• A Review Page For Those Movies You Watch At Home!

    Couch Potato Movie Reviews is, obviously, a blog that exclusively reviews movies. What makes this blog different is the fact that all of the films we are reviewing are all movies that are available on home movie rental companies such as Redbox, Netflix, Blockbuster, and your quickly disappearing neighborhood rental store. This blog is designed to take a more detailed look at those movies that either were sent straight to DVD, received a very limited release in the theaters, or were distributed through the art house or film festival circuit. We will also review those big Hollywood films, but only after they are available for home viewing.

    All the reviews are written by fans of the great art of film making rather than some newspaper reviewer or stuffy film student. We don’t know everything about film but we do know what we like, and we are more than happy to share our opinions with you. What you do with those opinions are totally up to you, although comments are welcome and encouraged.

    Each film review has a one to five star rating at the end of the critique. Here is what those star ratings mean for you couch potatoes:

    * * * * * : Five stars: go and buy this one, don’t just rent it!

    * * * * : Four stars: put this at the top of your rental list.

    * * * : Three stars: average, not bad just not great either.

    * * : Two stars: only rent if you have to see everything.

    * : One star: don’t waste your time with this.

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Combat Shock

TITLE: Combat Shock

YEAR: 1986

GENRE:  Horror and Drama

AKA: American Nightmares

One aspect that the independent horror film maker does not seem to understand is that scary movies do not need to rely on masked killers, monsters from an unknown destination, and witches and warlocks. There are a fair amount of topics that can be taken to create n acceptable scary film offering that is creative and has a message for the viewer at the same time. One of these films would be the mid-80’s Combat Shock, a film that combines an urban rot atmosphere with a protagonist with post-traumatic stress disorder to create a nightmarish, depressing tale that is just as frightening as any undead killer or slime-dripping creature from outer space.

Frankie Dunlan (played by Ricky Giovinazzo) is a dangerously disturbed Vietnam War veteran who lives in the worst neighborhood on Staten Island with his nagging wife Cathy (Veronica Stork) and his infant child, permanently deformed as a result of Frankie’s exposure to Agent Orange in Vietnam. Frankie lives with his family in a squalid, tiny apartment surrounded by junkies, drug dealers, and prostitutes and severely lacking in jobs or hope. Frankie is especially bothered by the thugs who harass him and his family and annoyed with his court-appointed social worker who gives simplistic resolutions to his personal issues. After receiving a savage beating from the gang of thugs Frankie guns them down with a pistol and comes to the conclusion that he must “save” his family and himself from this inner city hell through the most extreme measure imaginable.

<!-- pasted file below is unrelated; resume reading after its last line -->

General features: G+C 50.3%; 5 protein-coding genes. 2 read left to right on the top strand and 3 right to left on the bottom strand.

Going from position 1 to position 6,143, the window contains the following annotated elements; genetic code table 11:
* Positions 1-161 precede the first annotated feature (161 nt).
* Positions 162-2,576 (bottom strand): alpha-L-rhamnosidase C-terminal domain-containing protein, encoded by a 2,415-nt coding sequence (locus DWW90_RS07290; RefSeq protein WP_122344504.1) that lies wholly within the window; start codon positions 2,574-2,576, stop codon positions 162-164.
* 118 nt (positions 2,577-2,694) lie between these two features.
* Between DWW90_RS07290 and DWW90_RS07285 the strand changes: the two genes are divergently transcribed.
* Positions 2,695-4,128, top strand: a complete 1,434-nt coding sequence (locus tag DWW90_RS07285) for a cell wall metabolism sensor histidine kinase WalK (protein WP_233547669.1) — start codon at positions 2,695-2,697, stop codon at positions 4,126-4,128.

Fans that are looking for a comedy or some other light-hearted project should dodge Combat Shock like a vacation to inner city Detroit as this is a gloomy portrayal of modern society at its worst. The neighborhoods displayed are a perfect example of urban decay at its darkest complete with spray paint covered dilapidated buildings, noisy mind numbing trains, and filthy alleys, and the hopeless environment adds to the despair of the film. As an actor Giovinazzo is downright excellent as the deranged veteran who sees nothing around him but death and desperation and is especially good during a conversation with a pre-teen hooker. The ending of the film is especially depressing and leaves the viewer with a suffocating, bleak feeling so this is not the kind of film one shows to entertain guests. The gore effects are especially effective that include war flashbacks where pregnant women are executed, fingers are chopped off American GI’s, and maggots swarm over mutilated corpses. This $40,000 micro-budget film is limited in some of its settings especially flashback scenes to Vietnam where it is pretty obvious that the filming was done in some suburban backyard, plus some of the filming is a bit amateurish at times but it also adds to the almost documentary feel of the soul crushing footage.

Combat Shock was independently financed and produced but was distributed by Troma Studios, and studio head Lloyd Kaufman has referred to this film in interviews as one of his company’s masterpieces. It is definitely the most depressing film in Troma’s catalog, as Combat Shock is a relentless, dark project that will deliver nothing but dismay and despair to virtually all viewers. Combat Shock is a perfect example of a micro-budget film that delivers true horror while not deviating too far from today’s headlines and making a social statement of a need for urban renewal at the same time. Combat Shock is very much recommended for those with more of a social conscious but appreciate a film filled with true societal dread and a hopeless realism. Combat Shock is as scary as any film in recent memory, but not because of the monsters in the shadows but rather the big city nasty realism that slums on every garbage and graffiti-covered street corner.

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